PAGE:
After a stage of non-stop attacks—the last not caught until 200 meters from the line—Renshaw, who spent the last few years leading out Mark Cavendish, showed he is a winning sprinter in his own right.
The finish was so close Renshaw didn’t know he had won.
“Until they told me after the finish, I didn’t know the answer,” he told Eurosport. “I knew it was really close.
“I know Matt Goss really well—we train together in Monaco—and I think after the line we both looked at each other and went, ‘Who got that?’
“I had my fingers crossed. Just the one tenth of a second that I threw my bike before his—I think that made the little difference.
“It’s starting to come together now, Rabobank; it’s taken a little while. I’ve been hunting this victory for as long time; to finally to put a run up on the board, I’m ecstatic.”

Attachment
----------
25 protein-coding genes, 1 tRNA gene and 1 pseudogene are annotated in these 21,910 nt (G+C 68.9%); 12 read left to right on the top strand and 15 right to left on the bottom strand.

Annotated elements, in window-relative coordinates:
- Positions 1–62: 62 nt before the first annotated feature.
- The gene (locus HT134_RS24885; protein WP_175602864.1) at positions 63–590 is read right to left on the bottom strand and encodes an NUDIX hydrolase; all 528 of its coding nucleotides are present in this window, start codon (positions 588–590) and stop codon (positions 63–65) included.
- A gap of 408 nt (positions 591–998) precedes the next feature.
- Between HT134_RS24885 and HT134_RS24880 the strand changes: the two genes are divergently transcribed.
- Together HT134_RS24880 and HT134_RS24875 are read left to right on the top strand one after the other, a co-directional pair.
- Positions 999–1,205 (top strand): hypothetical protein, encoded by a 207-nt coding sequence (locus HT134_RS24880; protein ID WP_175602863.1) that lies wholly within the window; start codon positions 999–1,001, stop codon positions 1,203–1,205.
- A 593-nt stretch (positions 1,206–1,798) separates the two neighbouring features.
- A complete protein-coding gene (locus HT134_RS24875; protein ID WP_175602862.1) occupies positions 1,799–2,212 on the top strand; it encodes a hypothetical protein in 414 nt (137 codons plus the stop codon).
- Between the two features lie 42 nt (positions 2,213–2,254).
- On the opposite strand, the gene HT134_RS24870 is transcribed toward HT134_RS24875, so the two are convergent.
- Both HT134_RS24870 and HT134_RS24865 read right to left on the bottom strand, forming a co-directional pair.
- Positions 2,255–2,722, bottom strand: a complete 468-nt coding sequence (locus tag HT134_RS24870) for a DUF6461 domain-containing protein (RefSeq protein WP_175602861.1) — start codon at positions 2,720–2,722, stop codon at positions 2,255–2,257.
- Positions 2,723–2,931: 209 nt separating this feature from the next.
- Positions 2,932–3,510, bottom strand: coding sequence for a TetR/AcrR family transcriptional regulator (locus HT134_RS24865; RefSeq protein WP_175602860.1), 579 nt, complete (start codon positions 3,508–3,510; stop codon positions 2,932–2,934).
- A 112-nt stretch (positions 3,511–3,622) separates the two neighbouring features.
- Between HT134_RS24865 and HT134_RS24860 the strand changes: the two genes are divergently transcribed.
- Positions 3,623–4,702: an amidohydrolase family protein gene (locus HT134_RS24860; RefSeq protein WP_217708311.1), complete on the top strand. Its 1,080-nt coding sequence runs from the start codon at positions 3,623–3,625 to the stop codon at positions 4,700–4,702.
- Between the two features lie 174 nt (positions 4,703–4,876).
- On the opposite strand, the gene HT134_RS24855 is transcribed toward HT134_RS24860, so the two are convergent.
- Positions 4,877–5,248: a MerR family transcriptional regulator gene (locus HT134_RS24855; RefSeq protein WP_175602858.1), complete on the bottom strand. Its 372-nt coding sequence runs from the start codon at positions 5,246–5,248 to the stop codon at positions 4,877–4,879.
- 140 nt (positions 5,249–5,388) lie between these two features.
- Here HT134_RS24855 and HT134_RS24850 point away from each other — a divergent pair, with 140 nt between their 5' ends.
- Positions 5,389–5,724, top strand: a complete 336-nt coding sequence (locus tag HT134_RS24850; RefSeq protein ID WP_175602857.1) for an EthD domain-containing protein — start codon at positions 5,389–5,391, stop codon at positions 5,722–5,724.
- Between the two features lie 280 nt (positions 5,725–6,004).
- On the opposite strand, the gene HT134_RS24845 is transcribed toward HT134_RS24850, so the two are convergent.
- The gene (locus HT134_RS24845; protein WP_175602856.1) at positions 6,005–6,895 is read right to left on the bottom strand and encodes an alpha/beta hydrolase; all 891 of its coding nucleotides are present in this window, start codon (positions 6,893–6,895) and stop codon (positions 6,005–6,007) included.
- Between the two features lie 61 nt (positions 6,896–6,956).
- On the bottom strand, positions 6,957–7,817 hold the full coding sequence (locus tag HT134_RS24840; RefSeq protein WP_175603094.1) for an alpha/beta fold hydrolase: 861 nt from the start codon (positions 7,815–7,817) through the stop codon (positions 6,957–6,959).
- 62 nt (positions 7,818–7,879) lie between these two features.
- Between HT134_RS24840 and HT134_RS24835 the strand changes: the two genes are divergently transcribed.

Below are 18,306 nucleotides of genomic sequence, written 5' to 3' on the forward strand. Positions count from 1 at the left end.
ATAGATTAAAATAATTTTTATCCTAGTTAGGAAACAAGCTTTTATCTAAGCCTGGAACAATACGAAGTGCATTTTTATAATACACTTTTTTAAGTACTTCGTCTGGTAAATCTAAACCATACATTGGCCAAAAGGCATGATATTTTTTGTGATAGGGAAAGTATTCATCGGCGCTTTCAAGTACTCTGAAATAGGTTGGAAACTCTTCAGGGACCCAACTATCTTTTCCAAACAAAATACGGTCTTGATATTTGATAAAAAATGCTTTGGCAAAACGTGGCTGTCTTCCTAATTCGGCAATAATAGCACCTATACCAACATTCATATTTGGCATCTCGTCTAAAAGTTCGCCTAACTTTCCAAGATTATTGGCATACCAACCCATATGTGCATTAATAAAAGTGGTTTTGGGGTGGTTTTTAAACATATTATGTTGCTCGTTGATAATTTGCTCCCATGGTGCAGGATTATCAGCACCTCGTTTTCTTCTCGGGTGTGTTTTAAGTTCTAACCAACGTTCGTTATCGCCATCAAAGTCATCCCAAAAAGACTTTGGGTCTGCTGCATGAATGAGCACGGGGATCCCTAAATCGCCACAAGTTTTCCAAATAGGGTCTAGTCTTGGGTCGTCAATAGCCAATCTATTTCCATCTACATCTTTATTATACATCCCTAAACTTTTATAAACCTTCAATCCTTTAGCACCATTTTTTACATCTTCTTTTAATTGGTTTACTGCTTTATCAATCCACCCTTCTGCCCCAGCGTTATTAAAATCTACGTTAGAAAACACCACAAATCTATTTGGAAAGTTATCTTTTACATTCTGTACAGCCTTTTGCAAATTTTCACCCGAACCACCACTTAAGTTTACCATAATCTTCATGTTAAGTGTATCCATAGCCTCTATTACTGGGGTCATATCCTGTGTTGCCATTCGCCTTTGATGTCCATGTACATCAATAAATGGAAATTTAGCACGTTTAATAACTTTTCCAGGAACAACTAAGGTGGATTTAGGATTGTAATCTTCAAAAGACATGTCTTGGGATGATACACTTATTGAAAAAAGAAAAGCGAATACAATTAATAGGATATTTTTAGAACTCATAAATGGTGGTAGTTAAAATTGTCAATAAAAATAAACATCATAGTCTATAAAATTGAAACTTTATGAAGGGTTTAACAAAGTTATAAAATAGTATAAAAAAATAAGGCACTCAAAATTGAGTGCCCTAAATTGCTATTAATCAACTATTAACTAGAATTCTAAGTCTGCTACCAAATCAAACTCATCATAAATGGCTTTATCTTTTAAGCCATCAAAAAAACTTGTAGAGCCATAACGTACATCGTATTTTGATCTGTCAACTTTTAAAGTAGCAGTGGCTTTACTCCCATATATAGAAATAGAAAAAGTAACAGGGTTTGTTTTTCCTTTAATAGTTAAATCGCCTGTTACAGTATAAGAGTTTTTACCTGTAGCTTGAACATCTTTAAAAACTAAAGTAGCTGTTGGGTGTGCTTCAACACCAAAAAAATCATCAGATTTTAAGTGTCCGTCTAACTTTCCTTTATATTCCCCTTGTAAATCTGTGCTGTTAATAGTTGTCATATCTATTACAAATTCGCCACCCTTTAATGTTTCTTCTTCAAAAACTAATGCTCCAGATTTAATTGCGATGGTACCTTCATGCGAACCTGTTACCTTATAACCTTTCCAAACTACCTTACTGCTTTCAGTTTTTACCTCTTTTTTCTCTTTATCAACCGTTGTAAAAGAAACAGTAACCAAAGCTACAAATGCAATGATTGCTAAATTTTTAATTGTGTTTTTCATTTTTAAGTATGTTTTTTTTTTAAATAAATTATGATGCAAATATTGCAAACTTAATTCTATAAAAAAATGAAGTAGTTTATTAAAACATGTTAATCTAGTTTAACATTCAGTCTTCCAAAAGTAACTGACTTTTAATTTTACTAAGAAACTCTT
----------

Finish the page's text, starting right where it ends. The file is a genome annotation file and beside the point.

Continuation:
Ivailo Gabrovski of Konya Torku held on to the leader’s turquoise jersey. The Bulgarian champion, riding for a Turkish Continental team against the much more powerful ProTour squads, had to try to cover every attack alone—without race radios, he had a hard time knowing which riders might be General Classification threats.
Luckily for the plucky Konya Torku rider, tomorrow’s is a sprint stage; he will not have to burn himself out chasing every rider who goes up the road.
Stage Four, 132 km from Fethiye to Marmaris, was very hilly. With only one categorized climb but very little flat road, this was a great stage for a breakaway and equally well suited for a sprint.
“It wasn’t a flat stage at all,” Renshaw commented. “It was only short, but often that produces the best racing. We saw today, we had three climbs in the start and then quite a tough climb at the finish—it’s quite exciting having the short racing. I think Tour of Turkey has done well with the parcours this year.”
Next: Many Breakaways, All Caught